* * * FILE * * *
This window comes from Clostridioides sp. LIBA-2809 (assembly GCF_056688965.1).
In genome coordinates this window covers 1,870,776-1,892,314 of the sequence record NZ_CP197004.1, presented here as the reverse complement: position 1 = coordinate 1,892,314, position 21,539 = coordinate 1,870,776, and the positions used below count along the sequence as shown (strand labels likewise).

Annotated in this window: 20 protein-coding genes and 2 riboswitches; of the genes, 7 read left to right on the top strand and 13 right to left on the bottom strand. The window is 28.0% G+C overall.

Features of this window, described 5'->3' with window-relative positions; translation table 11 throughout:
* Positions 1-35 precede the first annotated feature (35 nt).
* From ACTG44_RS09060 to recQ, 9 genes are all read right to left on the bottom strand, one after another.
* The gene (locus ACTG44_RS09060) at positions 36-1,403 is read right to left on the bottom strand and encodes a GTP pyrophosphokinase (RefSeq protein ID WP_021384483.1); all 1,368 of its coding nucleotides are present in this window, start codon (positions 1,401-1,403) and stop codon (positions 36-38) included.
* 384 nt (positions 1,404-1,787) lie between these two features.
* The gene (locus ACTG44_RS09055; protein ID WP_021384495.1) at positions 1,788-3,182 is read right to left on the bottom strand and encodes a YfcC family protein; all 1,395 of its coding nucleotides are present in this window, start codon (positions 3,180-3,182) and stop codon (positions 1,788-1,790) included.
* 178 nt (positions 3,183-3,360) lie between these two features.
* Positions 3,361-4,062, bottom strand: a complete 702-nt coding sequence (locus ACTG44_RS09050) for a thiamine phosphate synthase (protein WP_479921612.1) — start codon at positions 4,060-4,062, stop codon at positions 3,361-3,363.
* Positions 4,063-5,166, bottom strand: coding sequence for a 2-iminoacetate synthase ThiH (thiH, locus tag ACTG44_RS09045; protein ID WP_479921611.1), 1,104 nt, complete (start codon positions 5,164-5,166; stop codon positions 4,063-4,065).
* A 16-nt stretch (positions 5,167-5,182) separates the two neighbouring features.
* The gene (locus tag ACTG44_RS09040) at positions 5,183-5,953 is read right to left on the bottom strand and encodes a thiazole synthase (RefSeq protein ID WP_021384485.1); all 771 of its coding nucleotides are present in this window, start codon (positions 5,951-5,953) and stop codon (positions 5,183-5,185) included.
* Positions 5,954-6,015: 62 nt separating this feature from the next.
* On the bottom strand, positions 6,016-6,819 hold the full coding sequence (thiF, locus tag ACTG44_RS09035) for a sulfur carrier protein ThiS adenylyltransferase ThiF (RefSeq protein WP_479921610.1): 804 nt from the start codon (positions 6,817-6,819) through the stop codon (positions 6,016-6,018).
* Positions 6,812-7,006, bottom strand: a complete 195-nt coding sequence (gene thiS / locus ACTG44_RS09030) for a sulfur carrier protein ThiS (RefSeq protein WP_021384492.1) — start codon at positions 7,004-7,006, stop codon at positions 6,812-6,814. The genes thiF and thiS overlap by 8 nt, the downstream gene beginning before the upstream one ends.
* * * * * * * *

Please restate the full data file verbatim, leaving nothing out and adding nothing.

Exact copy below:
This window comes from Clostridioides sp. LIBA-2809 (assembly GCF_056688965.1).
In genome coordinates this window covers 1,870,776-1,892,314 of the sequence record NZ_CP197004.1, presented here as the reverse complement: position 1 = coordinate 1,892,314, position 21,539 = coordinate 1,870,776, and the positions used below count along the sequence as shown (strand labels likewise).

Annotated in this window: 20 protein-coding genes and 2 riboswitches; of the genes, 7 read left to right on the top strand and 13 right to left on the bottom strand. The window is 28.0% G+C overall.

Features of this window, described 5'->3' with window-relative positions; translation table 11 throughout:
* Positions 1-35 precede the first annotated feature (35 nt).
* From ACTG44_RS09060 to recQ, 9 genes are all read right to left on the bottom strand, one after another.
* The gene (locus ACTG44_RS09060) at positions 36-1,403 is read right to left on the bottom strand and encodes a GTP pyrophosphokinase (RefSeq protein ID WP_021384483.1); all 1,368 of its coding nucleotides are present in this window, start codon (positions 1,401-1,403) and stop codon (positions 36-38) included.
* 384 nt (positions 1,404-1,787) lie between these two features.
* The gene (locus ACTG44_RS09055; protein ID WP_021384495.1) at positions 1,788-3,182 is read right to left on the bottom strand and encodes a YfcC family protein; all 1,395 of its coding nucleotides are present in this window, start codon (positions 3,180-3,182) and stop codon (positions 1,788-1,790) included.
* 178 nt (positions 3,183-3,360) lie between these two features.
* Positions 3,361-4,062, bottom strand: a complete 702-nt coding sequence (locus ACTG44_RS09050) for a thiamine phosphate synthase (protein WP_479921612.1) — start codon at positions 4,060-4,062, stop codon at positions 3,361-3,363.
* Positions 4,063-5,166, bottom strand: coding sequence for a 2-iminoacetate synthase ThiH (thiH, locus tag ACTG44_RS09045; protein ID WP_479921611.1), 1,104 nt, complete (start codon positions 5,164-5,166; stop codon positions 4,063-4,065).
* A 16-nt stretch (positions 5,167-5,182) separates the two neighbouring features.
* The gene (locus tag ACTG44_RS09040) at positions 5,183-5,953 is read right to left on the bottom strand and encodes a thiazole synthase (RefSeq protein ID WP_021384485.1); all 771 of its coding nucleotides are present in this window, start codon (positions 5,951-5,953) and stop codon (positions 5,183-5,185) included.
* Positions 5,954-6,015: 62 nt separating this feature from the next.
* On the bottom strand, positions 6,016-6,819 hold the full coding sequence (thiF, locus tag ACTG44_RS09035) for a sulfur carrier protein ThiS adenylyltransferase ThiF (RefSeq protein WP_479921610.1): 804 nt from the start codon (positions 6,817-6,819) through the stop codon (positions 6,016-6,018).
* Positions 6,812-7,006, bottom strand: a complete 195-nt coding sequence (gene thiS / locus ACTG44_RS09030) for a sulfur carrier protein ThiS (RefSeq protein WP_021384492.1) — start codon at positions 7,004-7,006, stop codon at positions 6,812-6,814. The genes thiF and thiS overlap by 8 nt, the downstream gene beginning before the upstream one ends.